Updates

10,000 petitions delivered to protect Boundary Waters

Environment Minnesota staff delivered nearly 10,000 petition signatures to the Environmental Protection Agency urging it to reject applications for toxic sulfide mines near the Boundary Waters and Lake Superior. Read more.

News Release | Environment Minnesota

New Study: Nation’s Energy System Threatened By Global Warming-Related Severe Weather

The country’s energy system is threatened by global warming-fueled severe weather events according to a new study released Thursday by the U.S. Department of Energy. This report builds on numerous other studies that have made it clear that global warming is real, it is already starting to have devastating effects on our communities, and those effects will only grow worse unless we cut emissions of the carbon pollution fueling global warming now.

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Minnesota's role in nitrate pollution

At stake: the safety of the state’s drinking water and the health of fish and other aquatic life in its rivers and streams. And far downstream, the future of the Gulf of Mexico, where the oxygen-deprived “dead zone” is linked to nitrogen compounds carried to it from the agricultural heartland via the Mississippi River.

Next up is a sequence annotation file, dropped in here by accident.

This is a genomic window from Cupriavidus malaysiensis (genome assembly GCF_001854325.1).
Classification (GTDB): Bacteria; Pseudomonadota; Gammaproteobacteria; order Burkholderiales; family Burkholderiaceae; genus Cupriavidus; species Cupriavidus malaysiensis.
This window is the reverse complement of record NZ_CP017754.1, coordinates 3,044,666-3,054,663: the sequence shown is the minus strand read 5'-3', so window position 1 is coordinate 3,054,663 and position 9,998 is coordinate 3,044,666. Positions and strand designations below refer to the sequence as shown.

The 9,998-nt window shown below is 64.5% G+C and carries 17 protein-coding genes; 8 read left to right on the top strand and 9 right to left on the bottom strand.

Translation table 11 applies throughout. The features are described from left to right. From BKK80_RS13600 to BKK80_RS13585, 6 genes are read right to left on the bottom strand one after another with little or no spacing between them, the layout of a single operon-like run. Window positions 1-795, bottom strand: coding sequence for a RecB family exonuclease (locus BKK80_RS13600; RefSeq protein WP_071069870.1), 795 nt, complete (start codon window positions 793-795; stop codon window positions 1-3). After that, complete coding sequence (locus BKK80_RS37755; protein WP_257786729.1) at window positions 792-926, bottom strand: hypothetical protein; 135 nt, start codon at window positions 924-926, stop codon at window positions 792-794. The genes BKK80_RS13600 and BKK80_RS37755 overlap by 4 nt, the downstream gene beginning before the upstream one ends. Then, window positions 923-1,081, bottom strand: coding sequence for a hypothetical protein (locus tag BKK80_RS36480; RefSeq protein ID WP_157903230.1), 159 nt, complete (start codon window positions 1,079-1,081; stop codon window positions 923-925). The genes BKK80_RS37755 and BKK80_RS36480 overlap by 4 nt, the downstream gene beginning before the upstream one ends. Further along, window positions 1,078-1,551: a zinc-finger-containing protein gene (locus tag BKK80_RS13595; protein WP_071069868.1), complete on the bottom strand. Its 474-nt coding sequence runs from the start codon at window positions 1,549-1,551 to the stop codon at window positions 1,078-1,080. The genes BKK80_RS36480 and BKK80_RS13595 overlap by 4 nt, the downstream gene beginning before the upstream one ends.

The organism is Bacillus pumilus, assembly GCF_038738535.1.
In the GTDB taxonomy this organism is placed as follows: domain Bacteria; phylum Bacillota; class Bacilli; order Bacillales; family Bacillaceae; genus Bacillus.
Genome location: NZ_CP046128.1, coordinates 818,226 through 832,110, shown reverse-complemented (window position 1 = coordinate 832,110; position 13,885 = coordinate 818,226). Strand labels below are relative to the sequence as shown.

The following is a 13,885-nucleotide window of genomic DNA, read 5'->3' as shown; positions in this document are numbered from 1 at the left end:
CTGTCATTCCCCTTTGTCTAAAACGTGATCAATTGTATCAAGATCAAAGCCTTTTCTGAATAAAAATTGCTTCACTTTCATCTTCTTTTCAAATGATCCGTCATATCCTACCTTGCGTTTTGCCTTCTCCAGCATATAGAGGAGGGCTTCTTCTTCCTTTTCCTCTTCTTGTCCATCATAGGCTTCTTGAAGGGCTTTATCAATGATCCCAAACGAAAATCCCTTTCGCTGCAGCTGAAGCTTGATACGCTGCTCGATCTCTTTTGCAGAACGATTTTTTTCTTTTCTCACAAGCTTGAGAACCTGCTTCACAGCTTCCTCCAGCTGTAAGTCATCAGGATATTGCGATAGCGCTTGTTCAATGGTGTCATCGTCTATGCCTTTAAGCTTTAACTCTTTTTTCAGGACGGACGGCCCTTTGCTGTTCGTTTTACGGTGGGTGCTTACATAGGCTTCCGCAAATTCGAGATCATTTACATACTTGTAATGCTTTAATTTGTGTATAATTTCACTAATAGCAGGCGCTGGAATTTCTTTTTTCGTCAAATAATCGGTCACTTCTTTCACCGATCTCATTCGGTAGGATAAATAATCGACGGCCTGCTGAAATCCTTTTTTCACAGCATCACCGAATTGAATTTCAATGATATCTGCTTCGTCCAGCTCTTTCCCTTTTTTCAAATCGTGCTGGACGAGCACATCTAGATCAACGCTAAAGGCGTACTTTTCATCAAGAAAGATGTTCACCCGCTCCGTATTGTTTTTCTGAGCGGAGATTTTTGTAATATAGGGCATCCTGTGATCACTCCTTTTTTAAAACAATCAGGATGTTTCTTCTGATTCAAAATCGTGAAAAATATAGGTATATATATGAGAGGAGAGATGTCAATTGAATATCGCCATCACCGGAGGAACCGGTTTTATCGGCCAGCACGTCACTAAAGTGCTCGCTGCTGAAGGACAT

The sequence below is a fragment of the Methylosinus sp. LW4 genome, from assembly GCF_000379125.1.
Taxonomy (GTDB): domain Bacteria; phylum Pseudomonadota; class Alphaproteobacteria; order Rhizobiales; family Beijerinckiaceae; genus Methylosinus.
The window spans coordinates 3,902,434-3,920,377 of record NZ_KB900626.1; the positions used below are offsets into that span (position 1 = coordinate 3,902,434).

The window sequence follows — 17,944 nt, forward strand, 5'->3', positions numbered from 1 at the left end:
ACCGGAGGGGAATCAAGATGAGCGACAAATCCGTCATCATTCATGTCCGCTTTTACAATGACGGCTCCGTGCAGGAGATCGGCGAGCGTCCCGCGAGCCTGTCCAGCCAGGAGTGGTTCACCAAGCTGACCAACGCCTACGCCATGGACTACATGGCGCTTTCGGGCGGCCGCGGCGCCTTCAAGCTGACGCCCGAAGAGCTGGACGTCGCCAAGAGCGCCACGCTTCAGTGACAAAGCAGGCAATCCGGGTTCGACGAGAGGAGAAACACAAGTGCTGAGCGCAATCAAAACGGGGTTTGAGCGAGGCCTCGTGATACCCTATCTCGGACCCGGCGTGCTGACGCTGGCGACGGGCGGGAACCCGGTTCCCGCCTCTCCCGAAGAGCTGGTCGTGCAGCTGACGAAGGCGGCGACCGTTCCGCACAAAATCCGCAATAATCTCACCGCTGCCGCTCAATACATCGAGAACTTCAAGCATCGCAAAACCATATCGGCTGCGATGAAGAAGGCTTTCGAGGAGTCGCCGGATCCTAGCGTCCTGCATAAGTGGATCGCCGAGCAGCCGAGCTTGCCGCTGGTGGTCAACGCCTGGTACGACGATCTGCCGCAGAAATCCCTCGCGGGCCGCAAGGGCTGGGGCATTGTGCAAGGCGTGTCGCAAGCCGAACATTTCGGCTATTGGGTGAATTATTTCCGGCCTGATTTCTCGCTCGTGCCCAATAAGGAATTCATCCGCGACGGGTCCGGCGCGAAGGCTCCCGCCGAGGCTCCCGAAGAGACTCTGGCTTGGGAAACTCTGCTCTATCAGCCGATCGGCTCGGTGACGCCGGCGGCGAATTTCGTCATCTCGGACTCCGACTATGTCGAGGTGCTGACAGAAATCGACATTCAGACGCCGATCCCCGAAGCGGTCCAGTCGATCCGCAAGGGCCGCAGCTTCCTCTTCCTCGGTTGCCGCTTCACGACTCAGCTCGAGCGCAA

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John Hoffman: Minnesota Legacy Amendments: Making our investment in clean water pay off

The Clean Water Accountability Act (CWAA) passed earlier this year works to cleanup waterways through more effective monitoring strategies, priority funding for non-point source pollution and clearer benchmarks and timetables. 

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Blog Post

Exploring and Protecting Our Great River

Minnesotans Mike Crowley and his wife Kate are exploring, writing, and talking about the Mississippi River. In 2010, they trekked more than 1550 miles around Lake Superior, acting on their growing concern for freshwater resources. 

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Nitrogen pollution widespread in southern Minnesota waters, report finds

Nitrogen contamination in the southern half of Minnesota is so severe that 27 percent of the state’s lakes and rivers could not be used as drinking water, according to a new and unexpectedly blunt assessment of the state’s most prevalent form of water pollution.

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